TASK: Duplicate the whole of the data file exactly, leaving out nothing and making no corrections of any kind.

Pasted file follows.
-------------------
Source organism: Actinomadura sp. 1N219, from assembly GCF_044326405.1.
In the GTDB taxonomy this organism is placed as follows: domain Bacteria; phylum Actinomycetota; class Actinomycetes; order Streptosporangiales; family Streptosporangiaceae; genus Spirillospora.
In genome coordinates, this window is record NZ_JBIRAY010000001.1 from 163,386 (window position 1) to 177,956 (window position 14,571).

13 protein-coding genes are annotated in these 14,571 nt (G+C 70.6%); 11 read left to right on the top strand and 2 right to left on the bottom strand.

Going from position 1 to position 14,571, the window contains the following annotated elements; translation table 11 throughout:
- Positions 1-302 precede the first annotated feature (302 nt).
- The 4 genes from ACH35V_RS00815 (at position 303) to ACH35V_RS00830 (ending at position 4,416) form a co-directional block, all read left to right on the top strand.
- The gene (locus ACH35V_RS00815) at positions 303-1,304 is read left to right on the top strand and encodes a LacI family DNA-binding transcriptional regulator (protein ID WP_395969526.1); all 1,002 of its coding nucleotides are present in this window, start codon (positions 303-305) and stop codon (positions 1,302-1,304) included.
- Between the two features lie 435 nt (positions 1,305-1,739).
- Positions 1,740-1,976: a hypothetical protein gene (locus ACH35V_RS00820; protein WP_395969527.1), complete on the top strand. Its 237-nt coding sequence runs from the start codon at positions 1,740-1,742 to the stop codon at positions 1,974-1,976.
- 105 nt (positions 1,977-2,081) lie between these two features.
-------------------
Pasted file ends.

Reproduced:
Source organism: Actinomadura sp. 1N219, from assembly GCF_044326405.1.
In the GTDB taxonomy this organism is placed as follows: domain Bacteria; phylum Actinomycetota; class Actinomycetes; order Streptosporangiales; family Streptosporangiaceae; genus Spirillospora.
In genome coordinates, this window is record NZ_JBIRAY010000001.1 from 163,386 (window position 1) to 177,956 (window position 14,571).

13 protein-coding genes are annotated in these 14,571 nt (G+C 70.6%); 11 read left to right on the top strand and 2 right to left on the bottom strand.

Going from position 1 to position 14,571, the window contains the following annotated elements; translation table 11 throughout:
- Positions 1-302 precede the first annotated feature (302 nt).
- The 4 genes from ACH35V_RS00815 (at position 303) to ACH35V_RS00830 (ending at position 4,416) form a co-directional block, all read left to right on the top strand.
- The gene (locus ACH35V_RS00815) at positions 303-1,304 is read left to right on the top strand and encodes a LacI family DNA-binding transcriptional regulator (protein ID WP_395969526.1); all 1,002 of its coding nucleotides are present in this window, start codon (positions 303-305) and stop codon (positions 1,302-1,304) included.
- Between the two features lie 435 nt (positions 1,305-1,739).
- Positions 1,740-1,976: a hypothetical protein gene (locus ACH35V_RS00820; protein WP_395969527.1), complete on the top strand. Its 237-nt coding sequence runs from the start codon at positions 1,740-1,742 to the stop codon at positions 1,974-1,976.
- 105 nt (positions 1,977-2,081) lie between these two features.